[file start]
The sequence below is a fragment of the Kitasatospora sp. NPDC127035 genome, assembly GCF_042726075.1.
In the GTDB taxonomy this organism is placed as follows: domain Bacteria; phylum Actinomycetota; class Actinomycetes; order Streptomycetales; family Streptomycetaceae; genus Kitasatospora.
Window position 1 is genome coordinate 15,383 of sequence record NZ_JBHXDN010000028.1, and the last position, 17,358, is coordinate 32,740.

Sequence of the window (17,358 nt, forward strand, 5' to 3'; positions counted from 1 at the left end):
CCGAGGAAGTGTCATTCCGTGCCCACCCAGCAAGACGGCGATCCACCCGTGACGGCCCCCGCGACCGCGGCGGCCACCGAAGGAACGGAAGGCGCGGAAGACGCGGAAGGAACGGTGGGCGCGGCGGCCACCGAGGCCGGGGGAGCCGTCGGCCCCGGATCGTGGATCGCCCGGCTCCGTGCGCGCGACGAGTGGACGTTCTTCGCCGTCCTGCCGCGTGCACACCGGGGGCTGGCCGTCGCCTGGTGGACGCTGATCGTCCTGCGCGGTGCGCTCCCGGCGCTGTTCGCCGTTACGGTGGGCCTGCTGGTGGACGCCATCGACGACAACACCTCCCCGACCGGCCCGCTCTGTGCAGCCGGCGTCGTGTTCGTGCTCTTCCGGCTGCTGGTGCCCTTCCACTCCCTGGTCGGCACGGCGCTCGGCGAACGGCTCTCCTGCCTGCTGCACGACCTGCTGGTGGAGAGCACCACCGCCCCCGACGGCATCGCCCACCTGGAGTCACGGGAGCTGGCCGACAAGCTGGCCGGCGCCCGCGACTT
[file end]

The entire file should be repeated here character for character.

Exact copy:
The sequence below is a fragment of the Kitasatospora sp. NPDC127035 genome, assembly GCF_042726075.1.
In the GTDB taxonomy this organism is placed as follows: domain Bacteria; phylum Actinomycetota; class Actinomycetes; order Streptomycetales; family Streptomycetaceae; genus Kitasatospora.
Window position 1 is genome coordinate 15,383 of sequence record NZ_JBHXDN010000028.1, and the last position, 17,358, is coordinate 32,740.

Sequence of the window (17,358 nt, forward strand, 5' to 3'; positions counted from 1 at the left end):
CCGAGGAAGTGTCATTCCGTGCCCACCCAGCAAGACGGCGATCCACCCGTGACGGCCCCCGCGACCGCGGCGGCCACCGAAGGAACGGAAGGCGCGGAAGACGCGGAAGGAACGGTGGGCGCGGCGGCCACCGAGGCCGGGGGAGCCGTCGGCCCCGGATCGTGGATCGCCCGGCTCCGTGCGCGCGACGAGTGGACGTTCTTCGCCGTCCTGCCGCGTGCACACCGGGGGCTGGCCGTCGCCTGGTGGACGCTGATCGTCCTGCGCGGTGCGCTCCCGGCGCTGTTCGCCGTTACGGTGGGCCTGCTGGTGGACGCCATCGACGACAACACCTCCCCGACCGGCCCGCTCTGTGCAGCCGGCGTCGTGTTCGTGCTCTTCCGGCTGCTGGTGCCCTTCCACTCCCTGGTCGGCACGGCGCTCGGCGAACGGCTCTCCTGCCTGCTGCACGACCTGCTGGTGGAGAGCACCACCGCCCCCGACGGCATCGCCCACCTGGAGTCACGGGAGCTGGCCGACAAGCTGGCCGGCGCCCGCGACTT